18 February, 2020

Learning things takes time.

2020-02-18T14:19:31-06:00An Artist's Life, Spoonflower & Fabric Design, UpcomingClasses|Comments Off on Learning things takes time.

Tutorials that say that a project is “quick and easy” are kind of a pet peeve of mine. You see entire pages of results on Pinterest: quick, easy, no-sew, only 2 steps, 5 minutes to make, 30 second hacks. It’s not that I don’t think there’s a place and a need for quick and easy projects, but I think that’s often all you can find: the quick and easy solution to a problem that might not be so quick and easy.

I’ve spent the last week or so putting together some new classes. I know how to do that planning part, but I needed to set up a new way to take registration payments and to link them together with the event and to post them as a draft event on Facebook. None of those are “hard” things to do, but they were all things that I needed to learn something about. Square recently updated the way they do their web shop. So I needed to learn the new system. It was super confusing, but I finally have the basics figured out. My event calendar needed an update and I spent a few minutes figuring out how to add a […]

21 January, 2020

The Return of the Spoonflower Masterclass (kind of)

2020-01-21T14:50:27-06:00Spoonflower & Fabric Design, UpcomingClasses|Comments Off on The Return of the Spoonflower Masterclass (kind of)

In July 2020, I am teaching a 5-day class at the Touchstone Center for Craft in Farmington, PA. It is a masterclass in designing your own digitally printed fabrics with Spoonflower, with a focus on using Photoshop as your main digital design tool. I haven’t taught a class like this in more than a year, but not for lack of interest, just for lack of opportunity. It’s hard to put together a class like this without somewhere like Touchstone to help coordinate it.

You may have found my blog because of the Masterclasses that I used to teach at Spoonflower in Durham. We had to put those on hiatus, unfortunately, because the space we were using to teach in was needed for other things and we couldn’t make the budget stretch enough to be able to rent classroom space. (Space is always the biggest challenge I have in getting a class like this put together.) So I am really excited that Touchstone invited me to be there! I call it a masterclass because of the amount and depth of material we get to cover in class, but you can take the class even if you have never designed anything […]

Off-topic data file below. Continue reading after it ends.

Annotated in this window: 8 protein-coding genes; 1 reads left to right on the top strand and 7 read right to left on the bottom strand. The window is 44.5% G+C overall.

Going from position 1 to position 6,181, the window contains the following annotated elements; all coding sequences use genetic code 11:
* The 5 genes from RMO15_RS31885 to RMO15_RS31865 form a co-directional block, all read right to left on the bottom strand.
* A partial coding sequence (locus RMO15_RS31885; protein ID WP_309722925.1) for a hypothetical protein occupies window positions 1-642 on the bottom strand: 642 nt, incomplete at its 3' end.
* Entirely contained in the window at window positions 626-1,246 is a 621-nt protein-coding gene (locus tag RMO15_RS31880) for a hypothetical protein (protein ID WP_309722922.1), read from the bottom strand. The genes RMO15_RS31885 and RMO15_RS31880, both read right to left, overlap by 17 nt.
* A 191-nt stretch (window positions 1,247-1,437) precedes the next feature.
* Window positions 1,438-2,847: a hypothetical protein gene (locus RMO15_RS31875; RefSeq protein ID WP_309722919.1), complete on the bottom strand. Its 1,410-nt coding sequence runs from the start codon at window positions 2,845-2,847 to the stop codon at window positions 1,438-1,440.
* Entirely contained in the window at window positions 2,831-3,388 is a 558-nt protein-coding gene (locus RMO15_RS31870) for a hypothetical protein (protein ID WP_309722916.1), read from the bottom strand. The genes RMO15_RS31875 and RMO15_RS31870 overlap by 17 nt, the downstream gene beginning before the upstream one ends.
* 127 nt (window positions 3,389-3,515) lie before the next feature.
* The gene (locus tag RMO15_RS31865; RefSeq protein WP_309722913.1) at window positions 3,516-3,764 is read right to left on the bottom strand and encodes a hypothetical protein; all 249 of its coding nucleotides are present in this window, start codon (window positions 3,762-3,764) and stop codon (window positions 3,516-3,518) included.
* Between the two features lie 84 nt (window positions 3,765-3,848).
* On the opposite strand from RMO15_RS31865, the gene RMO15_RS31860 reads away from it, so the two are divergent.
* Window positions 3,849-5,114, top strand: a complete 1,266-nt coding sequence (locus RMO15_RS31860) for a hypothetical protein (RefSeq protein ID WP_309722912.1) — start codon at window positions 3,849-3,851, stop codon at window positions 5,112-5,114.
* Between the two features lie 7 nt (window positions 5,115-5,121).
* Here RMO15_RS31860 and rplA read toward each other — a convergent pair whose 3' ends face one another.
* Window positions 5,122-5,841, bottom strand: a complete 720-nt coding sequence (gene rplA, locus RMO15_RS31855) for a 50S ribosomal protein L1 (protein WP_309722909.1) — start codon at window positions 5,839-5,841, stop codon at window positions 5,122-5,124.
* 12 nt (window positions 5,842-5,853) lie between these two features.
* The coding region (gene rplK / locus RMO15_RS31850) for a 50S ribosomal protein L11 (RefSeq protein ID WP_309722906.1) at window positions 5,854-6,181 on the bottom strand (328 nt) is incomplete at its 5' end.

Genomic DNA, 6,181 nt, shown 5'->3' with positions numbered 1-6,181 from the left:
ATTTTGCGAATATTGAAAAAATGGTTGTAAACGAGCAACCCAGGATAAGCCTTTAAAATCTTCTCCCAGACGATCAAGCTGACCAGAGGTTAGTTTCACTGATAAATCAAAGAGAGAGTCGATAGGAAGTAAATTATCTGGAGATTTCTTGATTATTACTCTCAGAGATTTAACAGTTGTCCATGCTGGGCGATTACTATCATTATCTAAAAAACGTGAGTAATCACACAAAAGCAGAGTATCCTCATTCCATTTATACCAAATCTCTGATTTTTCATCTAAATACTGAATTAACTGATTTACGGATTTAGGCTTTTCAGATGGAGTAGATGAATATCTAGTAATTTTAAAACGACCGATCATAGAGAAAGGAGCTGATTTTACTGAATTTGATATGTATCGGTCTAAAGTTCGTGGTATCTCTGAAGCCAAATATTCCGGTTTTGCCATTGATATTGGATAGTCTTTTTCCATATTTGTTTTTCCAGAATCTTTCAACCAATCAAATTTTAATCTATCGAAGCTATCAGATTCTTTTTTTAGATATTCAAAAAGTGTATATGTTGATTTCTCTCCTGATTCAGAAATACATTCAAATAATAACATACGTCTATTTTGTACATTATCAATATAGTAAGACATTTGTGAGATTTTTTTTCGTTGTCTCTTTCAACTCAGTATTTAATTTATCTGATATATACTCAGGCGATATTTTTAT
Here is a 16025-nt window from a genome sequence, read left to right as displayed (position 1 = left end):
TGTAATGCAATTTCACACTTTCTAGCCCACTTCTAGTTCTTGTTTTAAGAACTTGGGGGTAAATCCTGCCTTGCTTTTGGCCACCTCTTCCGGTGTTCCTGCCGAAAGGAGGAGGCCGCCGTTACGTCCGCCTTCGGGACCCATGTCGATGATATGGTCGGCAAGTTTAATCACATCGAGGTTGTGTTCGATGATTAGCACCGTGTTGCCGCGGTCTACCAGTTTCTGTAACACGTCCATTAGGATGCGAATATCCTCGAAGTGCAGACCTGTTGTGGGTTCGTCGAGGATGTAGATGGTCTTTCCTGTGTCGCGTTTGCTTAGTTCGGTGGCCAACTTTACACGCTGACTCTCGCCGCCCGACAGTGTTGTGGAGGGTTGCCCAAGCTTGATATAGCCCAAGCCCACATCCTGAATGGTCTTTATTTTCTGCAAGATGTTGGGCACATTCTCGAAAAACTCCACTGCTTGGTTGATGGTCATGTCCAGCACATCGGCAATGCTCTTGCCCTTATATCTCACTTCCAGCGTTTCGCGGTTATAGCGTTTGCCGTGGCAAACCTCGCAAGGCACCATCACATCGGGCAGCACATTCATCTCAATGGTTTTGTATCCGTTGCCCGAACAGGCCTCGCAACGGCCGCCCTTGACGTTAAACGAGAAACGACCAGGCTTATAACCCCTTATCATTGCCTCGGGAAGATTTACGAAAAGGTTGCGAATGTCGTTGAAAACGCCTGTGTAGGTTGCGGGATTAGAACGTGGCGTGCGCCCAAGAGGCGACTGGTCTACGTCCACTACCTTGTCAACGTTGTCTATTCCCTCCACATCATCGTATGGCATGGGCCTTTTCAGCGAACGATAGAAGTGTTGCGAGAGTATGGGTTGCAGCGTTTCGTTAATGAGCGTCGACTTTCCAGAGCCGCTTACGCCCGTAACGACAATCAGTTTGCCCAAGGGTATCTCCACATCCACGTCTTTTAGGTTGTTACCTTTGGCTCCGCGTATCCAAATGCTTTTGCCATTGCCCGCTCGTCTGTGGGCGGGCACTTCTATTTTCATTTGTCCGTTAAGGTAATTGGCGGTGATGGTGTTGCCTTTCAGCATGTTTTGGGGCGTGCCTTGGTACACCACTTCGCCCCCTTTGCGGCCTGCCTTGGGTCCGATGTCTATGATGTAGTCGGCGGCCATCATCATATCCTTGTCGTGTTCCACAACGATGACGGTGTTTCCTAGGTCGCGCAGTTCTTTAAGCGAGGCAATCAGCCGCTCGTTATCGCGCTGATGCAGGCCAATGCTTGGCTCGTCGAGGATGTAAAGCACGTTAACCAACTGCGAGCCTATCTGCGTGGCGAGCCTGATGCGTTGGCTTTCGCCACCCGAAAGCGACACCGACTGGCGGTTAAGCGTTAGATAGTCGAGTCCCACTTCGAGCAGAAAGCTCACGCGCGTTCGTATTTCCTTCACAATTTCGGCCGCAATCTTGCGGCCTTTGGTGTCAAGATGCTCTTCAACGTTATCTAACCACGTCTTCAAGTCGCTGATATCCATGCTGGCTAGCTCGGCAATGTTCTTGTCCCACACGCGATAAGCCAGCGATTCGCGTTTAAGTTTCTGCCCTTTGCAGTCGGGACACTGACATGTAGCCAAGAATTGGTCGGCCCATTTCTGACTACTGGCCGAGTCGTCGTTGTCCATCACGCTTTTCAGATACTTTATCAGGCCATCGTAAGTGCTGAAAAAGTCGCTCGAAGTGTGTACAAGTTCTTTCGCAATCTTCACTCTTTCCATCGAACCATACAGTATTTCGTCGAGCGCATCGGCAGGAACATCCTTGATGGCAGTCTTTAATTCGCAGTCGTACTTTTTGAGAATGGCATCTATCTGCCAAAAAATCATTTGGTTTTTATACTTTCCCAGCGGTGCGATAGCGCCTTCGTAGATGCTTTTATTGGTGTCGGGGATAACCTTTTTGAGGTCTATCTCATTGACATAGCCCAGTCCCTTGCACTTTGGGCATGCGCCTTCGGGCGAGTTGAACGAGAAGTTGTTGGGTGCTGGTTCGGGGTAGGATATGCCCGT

4 October, 2019

Designing Fabric Workshop with the Museum of Russian Art

2019-12-18T11:40:02-06:00Gallery Exhibitions, Spoonflower & Fabric Design, Videos|Comments Off on Designing Fabric Workshop with the Museum of Russian Art

These are fabrics designed by students in my workshops at the Museum of Russian Art this week. I added a few detail photos from the work in the exhibition so you can see some of the shapes and colors that were our inspiration. I’ll be making an installation of origami dresses from these designs to display at TMORA along with with the exhibition so that people can see modern fabric interpretations of traditional designs. The students in my classes at TMORA were so much fun and I can’t wait to see all of these fabrics in person.

16 August, 2019

Mini Spoonflower Tutorial: Two ways to see your designs as finished goods